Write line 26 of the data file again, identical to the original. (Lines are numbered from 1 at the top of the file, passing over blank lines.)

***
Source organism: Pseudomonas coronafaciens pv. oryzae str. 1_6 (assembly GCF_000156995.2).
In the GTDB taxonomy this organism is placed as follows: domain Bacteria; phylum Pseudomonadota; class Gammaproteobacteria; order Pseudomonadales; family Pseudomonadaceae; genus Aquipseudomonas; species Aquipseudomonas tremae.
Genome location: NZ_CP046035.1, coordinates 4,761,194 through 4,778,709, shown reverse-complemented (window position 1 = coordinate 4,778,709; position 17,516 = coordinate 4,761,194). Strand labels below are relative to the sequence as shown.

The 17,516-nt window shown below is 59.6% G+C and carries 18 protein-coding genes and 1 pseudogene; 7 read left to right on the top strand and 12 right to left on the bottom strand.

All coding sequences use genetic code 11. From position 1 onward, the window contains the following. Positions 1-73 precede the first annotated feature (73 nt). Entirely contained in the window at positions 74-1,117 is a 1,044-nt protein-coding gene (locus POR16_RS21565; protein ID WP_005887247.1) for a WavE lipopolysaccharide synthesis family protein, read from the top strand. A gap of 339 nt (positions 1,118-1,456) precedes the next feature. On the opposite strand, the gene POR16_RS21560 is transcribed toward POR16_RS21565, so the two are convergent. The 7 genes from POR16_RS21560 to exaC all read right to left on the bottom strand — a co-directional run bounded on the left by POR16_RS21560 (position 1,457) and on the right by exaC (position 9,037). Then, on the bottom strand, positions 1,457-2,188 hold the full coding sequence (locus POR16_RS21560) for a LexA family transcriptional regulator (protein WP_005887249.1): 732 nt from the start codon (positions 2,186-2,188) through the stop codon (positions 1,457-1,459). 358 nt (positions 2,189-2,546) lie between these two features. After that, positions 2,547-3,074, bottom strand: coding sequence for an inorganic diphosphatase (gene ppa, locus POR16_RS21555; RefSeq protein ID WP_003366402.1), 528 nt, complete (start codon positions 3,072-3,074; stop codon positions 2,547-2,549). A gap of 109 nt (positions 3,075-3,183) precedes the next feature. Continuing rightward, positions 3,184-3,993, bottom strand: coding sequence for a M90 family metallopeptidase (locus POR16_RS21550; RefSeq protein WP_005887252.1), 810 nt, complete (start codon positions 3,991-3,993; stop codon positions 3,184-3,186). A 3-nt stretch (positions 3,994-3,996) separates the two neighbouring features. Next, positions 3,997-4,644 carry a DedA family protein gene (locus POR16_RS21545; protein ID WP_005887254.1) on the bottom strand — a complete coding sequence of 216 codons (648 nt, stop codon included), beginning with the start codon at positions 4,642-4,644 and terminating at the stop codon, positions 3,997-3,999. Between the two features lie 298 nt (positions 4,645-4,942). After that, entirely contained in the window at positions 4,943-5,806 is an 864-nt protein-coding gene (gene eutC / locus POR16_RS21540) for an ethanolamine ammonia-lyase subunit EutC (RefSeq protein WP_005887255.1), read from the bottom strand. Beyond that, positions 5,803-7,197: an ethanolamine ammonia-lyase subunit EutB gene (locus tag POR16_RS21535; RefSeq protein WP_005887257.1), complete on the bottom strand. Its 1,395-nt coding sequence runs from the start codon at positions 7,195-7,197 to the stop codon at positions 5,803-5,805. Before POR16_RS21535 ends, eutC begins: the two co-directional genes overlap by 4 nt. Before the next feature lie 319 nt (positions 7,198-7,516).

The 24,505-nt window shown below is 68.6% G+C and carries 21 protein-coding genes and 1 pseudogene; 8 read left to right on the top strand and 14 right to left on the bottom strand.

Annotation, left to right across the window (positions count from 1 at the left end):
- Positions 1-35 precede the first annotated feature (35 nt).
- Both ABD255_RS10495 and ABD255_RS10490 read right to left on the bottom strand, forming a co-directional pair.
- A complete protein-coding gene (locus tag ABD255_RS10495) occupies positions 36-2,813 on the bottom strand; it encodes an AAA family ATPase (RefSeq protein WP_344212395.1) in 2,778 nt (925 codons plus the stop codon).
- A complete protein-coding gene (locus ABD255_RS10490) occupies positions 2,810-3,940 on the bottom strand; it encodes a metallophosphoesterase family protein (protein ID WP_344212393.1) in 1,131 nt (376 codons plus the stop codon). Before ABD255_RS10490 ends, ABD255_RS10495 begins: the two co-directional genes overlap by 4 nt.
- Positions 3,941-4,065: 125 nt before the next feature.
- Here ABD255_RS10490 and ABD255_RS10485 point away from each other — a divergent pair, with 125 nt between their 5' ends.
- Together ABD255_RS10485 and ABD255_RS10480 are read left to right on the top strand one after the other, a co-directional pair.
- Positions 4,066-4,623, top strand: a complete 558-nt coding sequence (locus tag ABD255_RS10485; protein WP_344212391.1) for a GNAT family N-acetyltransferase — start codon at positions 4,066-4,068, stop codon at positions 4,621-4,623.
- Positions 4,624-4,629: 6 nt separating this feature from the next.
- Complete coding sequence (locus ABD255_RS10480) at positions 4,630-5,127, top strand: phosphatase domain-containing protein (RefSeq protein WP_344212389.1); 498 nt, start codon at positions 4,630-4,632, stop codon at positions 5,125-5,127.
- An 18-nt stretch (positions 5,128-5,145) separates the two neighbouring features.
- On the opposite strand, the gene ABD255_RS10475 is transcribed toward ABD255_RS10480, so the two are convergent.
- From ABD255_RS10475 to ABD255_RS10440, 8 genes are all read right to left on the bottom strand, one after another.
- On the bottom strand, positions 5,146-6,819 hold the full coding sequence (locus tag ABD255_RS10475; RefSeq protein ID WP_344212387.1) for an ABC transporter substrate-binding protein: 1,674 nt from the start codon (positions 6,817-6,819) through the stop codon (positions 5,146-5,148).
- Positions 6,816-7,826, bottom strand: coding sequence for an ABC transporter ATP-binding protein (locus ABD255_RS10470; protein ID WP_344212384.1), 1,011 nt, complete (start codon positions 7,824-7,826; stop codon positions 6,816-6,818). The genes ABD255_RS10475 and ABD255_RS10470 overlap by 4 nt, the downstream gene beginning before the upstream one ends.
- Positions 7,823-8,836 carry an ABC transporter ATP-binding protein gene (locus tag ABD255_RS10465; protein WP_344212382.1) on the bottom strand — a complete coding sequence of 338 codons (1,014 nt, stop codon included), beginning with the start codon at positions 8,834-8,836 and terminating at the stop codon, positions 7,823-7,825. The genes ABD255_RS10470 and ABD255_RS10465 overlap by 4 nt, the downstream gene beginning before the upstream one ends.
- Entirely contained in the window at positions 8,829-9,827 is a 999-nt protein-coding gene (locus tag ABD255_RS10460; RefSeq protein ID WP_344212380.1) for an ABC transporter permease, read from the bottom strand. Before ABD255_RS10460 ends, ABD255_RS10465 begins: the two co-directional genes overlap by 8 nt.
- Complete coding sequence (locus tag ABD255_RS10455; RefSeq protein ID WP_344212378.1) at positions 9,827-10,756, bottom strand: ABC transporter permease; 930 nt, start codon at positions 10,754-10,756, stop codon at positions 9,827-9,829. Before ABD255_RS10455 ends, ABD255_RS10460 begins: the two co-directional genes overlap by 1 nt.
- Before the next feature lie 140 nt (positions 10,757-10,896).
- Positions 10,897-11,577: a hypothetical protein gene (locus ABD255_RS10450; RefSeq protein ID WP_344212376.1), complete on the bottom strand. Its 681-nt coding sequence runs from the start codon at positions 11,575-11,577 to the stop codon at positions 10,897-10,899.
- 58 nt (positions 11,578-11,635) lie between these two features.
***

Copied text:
- Before the next feature lie 140 nt (positions 10,757-10,896).